Wall Street clearing firm proposes 1-day trade settlement after Robinhood controversy

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The firm that provides clearing and settlement services for brokers proposed shortening the time it takes to settle a trade, amid the GameStop controversy that caused brokerages like Robinhood to restrict trading.

The Depository Trust & Clearing Corporation, or DTCC, outlined what a T+1, or one-day settlement period, would look like for the trading industry, proposing a two-year plan to shorten the settlement cycle.

Currently, it takes two business days to settle a trade — that is, to complete a transfer of securities and cash between parties.

“The time to settlement equals counterparty risk, which can become elevated during market shocks. It can also lead to the need for higher margin requirements, which are critical to protecting the financial system and investors against a firm default,” said Murray Pozmanter, head of clearing agency services and global business operations at the DTCC.

“We have been working collaboratively with a wide cross section of the industry to build support for further shortening the current settlement cycle over the past year, and we have outlined a plan to increase these efforts to forge consensus on setting a firm date and approach to achieve T+1,” he said.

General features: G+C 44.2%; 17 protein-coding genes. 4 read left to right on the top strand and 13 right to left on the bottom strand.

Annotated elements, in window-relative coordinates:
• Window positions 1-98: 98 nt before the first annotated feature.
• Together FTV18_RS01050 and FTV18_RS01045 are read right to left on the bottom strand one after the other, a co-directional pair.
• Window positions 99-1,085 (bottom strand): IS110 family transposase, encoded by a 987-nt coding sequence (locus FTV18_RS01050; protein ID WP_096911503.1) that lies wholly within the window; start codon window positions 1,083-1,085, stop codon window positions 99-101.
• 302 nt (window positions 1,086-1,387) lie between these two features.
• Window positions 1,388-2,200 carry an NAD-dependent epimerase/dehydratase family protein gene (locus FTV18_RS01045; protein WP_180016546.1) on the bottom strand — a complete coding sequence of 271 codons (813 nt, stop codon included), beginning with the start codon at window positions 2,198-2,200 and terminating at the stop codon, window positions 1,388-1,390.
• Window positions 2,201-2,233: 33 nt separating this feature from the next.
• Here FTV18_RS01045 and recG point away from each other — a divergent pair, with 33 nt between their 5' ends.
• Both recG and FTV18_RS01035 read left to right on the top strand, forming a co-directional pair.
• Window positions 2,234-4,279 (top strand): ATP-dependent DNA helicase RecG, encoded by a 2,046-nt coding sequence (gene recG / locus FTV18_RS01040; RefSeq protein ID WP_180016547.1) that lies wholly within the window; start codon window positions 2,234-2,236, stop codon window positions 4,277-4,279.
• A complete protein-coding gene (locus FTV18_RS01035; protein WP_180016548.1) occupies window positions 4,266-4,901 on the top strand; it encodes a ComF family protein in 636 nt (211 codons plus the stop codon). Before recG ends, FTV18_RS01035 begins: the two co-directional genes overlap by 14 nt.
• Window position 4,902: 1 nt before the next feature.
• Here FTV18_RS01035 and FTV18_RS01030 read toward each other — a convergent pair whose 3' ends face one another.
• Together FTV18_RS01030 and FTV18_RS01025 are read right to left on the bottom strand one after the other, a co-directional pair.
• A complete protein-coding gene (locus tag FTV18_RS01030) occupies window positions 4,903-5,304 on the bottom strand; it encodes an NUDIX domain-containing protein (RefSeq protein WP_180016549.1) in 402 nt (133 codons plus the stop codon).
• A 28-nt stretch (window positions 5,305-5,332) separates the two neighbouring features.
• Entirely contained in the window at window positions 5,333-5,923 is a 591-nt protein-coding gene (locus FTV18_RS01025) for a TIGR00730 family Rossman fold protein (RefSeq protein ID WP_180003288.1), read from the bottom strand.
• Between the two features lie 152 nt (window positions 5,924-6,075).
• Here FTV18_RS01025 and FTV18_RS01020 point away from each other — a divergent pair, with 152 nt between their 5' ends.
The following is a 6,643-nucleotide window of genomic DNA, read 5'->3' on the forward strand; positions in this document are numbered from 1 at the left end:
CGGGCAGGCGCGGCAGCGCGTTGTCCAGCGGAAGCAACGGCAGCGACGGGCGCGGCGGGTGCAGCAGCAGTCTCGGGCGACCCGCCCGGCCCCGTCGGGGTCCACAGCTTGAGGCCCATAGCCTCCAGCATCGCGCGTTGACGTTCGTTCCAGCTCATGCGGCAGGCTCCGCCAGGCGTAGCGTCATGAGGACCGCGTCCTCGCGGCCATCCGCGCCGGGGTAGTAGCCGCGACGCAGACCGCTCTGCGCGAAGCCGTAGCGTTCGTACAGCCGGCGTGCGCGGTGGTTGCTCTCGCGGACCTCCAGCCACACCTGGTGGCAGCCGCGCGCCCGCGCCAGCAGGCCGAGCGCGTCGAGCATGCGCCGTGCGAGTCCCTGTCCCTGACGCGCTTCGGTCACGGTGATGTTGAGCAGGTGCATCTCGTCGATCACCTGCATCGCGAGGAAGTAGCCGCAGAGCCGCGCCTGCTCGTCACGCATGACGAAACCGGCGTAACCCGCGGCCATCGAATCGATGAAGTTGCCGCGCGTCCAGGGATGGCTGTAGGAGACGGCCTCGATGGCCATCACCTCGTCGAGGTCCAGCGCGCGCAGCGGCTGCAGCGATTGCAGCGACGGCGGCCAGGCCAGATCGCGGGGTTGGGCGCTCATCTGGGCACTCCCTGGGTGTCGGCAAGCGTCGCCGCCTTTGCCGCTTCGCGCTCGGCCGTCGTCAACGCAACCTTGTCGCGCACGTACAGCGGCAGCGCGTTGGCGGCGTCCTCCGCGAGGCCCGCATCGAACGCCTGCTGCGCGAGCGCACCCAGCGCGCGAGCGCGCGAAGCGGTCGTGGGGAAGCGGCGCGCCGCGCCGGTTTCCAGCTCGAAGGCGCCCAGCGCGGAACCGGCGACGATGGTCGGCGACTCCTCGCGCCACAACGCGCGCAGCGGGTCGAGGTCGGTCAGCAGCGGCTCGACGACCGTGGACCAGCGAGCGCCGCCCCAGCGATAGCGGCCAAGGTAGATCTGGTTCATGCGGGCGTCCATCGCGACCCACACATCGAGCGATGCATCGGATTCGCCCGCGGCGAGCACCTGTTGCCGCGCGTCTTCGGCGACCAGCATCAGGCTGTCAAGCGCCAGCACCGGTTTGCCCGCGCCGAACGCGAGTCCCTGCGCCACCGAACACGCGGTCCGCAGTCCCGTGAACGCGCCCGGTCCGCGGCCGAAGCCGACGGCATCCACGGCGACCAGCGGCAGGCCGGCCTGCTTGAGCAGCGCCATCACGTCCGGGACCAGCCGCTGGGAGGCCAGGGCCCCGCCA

Short squeeze controversy

The two-day standard

For most retail stock trades that go through a broker and then a clearinghouse, settlement occurs two business days after the day the order executes.

Some consider T+2 to be antiquated and a substantial driver of the increased capital pressure faced by the industry.

The DTCC said an average of $13.4 billion is held in margin every day to manage risk in the trading system. The organization found that its margin could potentially be reduced by 41% by moving to T+1.

The DTCC outlined its ideas in a whitepaper called “Advancing Together: Leading the Industry to Accelerated Settlement,” that highlights the benefits of moving to a T+1 settlement cycle, including cost savings, reduced market risk and lower margin requirements.

The firm said DTCC does not have the regulatory or legal authority to unilaterally change the settlement cycle, but the organization continues to take a leadership position to shorten the settlement cycle to a one-day settlement.

While Tenev has called for real-time settlement, Pozmanter said its most pragmatic to reduce the settlement process in phases.

“Instantaneous settlement would require trades to be prefunded on an unsecured basis, which could limit market liquidity,” the DTCC said.

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